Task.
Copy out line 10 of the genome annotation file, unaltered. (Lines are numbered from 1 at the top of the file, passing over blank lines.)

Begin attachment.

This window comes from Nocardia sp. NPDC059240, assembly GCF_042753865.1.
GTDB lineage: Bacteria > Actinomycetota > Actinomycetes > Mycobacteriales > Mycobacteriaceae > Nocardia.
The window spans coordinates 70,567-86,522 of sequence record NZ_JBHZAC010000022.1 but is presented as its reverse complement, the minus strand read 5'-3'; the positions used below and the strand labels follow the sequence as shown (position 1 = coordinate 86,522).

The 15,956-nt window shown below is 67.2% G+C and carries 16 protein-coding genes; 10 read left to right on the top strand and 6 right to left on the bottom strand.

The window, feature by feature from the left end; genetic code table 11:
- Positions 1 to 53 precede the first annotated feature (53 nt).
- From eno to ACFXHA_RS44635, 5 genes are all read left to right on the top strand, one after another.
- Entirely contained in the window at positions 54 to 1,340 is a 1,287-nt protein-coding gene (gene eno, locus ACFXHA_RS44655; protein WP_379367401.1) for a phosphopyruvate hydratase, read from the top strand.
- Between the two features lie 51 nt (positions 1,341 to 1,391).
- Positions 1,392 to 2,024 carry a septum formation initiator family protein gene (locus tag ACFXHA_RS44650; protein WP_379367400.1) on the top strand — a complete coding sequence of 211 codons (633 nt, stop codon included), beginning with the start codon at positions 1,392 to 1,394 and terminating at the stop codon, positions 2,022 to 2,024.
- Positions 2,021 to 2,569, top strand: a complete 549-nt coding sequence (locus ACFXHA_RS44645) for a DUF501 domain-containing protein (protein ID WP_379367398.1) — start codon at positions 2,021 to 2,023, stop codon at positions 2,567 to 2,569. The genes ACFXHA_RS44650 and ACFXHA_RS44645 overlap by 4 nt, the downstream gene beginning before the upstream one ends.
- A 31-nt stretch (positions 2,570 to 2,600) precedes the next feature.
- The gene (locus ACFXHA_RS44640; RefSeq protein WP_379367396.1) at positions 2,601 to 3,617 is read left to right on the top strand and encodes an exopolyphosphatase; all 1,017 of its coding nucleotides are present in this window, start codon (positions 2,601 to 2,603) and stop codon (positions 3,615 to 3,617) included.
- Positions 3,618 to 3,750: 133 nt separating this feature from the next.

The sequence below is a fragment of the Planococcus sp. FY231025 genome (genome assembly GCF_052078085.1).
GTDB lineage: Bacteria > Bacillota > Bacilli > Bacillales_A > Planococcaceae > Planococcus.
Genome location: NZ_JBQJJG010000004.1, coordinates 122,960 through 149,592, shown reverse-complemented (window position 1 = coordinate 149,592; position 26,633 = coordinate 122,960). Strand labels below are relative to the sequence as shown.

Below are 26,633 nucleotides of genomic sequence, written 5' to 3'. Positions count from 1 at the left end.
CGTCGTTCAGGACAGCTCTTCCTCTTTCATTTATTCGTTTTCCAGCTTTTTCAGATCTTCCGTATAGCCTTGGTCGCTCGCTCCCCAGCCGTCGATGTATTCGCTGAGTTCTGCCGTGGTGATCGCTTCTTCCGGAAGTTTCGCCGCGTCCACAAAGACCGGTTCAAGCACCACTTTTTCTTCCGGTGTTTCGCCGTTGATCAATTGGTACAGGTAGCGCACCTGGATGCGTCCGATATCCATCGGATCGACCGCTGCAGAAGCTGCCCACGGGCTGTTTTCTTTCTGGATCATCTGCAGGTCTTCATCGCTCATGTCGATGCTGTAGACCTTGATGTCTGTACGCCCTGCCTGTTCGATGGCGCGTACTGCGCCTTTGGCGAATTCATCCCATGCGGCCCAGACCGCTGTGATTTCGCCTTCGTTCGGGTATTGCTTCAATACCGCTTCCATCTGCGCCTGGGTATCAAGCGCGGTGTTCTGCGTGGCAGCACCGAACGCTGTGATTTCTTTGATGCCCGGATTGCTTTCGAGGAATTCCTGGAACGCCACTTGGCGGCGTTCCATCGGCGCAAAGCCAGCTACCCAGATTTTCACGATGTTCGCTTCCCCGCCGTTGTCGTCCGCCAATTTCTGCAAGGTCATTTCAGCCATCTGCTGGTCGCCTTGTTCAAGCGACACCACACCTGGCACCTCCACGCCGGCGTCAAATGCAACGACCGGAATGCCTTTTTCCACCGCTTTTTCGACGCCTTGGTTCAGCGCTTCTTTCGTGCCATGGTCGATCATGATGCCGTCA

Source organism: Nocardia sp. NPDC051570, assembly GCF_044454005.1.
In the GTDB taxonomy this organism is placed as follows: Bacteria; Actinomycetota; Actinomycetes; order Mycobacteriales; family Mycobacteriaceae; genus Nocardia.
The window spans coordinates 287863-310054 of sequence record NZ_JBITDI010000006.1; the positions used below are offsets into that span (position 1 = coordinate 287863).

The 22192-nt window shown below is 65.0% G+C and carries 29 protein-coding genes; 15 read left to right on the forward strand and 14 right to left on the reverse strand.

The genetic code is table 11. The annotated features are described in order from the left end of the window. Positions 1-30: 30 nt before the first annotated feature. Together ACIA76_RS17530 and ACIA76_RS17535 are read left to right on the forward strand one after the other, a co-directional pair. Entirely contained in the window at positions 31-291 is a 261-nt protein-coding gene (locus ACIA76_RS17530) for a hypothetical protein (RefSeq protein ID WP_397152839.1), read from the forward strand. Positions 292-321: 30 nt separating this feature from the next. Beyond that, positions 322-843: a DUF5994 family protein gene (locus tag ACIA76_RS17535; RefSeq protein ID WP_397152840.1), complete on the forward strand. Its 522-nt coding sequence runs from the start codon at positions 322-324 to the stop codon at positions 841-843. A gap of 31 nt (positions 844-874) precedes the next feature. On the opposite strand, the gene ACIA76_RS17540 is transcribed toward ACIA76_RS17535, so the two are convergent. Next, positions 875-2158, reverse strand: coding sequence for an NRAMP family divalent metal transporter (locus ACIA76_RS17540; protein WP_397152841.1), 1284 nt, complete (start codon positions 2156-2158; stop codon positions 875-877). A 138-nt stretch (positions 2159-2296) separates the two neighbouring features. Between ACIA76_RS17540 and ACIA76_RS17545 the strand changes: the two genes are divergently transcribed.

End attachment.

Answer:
- Positions 1,392 to 2,024 carry a septum formation initiator family protein gene (locus tag ACFXHA_RS44650; protein WP_379367400.1) on the top strand — a complete coding sequence of 211 codons (633 nt, stop codon included), beginning with the start codon at positions 1,392 to 1,394 and terminating at the stop codon, positions 2,022 to 2,024.